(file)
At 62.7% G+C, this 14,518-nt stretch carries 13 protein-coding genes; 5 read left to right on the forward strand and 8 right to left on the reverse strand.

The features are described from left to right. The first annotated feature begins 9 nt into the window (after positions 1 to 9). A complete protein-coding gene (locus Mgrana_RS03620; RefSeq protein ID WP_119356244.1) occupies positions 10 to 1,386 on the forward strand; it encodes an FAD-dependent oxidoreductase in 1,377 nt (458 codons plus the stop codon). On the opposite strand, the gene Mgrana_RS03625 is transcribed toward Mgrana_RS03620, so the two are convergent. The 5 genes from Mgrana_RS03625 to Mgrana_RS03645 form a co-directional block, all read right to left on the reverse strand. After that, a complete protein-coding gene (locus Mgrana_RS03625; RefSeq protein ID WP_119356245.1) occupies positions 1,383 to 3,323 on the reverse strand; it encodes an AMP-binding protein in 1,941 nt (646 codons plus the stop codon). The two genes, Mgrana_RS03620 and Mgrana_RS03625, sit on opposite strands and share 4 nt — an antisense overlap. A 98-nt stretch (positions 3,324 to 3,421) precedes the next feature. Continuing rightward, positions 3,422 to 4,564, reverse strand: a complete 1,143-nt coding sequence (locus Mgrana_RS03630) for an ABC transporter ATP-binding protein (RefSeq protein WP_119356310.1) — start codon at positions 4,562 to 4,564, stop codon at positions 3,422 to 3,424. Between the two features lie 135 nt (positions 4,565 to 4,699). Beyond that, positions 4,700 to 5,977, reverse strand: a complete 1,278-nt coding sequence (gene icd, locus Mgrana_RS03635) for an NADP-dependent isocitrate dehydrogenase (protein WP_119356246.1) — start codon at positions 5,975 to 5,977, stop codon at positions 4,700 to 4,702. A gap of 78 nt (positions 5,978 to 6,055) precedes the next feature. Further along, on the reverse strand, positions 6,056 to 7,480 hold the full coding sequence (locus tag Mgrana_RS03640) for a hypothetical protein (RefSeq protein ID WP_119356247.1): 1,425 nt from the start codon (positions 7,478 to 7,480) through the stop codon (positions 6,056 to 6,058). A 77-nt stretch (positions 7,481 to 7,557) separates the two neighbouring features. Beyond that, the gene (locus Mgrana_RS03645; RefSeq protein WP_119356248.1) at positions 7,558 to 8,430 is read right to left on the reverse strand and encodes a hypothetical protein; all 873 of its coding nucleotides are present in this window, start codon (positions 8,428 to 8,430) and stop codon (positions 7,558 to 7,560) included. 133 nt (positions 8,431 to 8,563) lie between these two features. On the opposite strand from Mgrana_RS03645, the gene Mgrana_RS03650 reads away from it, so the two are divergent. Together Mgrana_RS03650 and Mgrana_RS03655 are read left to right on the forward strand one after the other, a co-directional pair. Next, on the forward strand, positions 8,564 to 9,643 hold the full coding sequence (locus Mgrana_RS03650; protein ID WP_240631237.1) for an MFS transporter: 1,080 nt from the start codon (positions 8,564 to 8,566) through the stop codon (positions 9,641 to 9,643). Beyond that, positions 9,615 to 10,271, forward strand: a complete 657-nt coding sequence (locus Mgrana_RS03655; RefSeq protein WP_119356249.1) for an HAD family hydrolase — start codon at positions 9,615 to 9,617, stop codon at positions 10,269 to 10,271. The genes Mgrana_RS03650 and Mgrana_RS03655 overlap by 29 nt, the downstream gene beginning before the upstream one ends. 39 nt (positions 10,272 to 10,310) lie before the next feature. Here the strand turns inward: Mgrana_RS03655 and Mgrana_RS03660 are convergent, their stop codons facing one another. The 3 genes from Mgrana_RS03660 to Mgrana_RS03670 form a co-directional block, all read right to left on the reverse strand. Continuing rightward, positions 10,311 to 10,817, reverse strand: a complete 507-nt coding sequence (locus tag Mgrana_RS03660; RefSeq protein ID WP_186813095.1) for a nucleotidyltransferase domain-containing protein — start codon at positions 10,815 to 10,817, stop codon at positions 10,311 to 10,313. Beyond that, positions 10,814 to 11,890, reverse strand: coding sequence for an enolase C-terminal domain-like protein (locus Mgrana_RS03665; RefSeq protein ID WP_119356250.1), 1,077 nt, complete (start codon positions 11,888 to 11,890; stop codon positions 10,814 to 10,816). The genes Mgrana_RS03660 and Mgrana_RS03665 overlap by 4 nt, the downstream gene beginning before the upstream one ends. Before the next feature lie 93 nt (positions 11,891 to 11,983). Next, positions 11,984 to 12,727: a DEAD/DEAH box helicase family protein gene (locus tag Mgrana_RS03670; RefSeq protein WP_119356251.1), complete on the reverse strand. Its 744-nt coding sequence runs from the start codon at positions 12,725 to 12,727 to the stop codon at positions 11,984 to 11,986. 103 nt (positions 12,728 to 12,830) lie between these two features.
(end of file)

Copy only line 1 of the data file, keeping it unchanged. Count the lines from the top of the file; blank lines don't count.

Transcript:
At 62.7% G+C, this 14,518-nt stretch carries 13 protein-coding genes; 5 read left to right on the forward strand and 8 right to left on the reverse strand.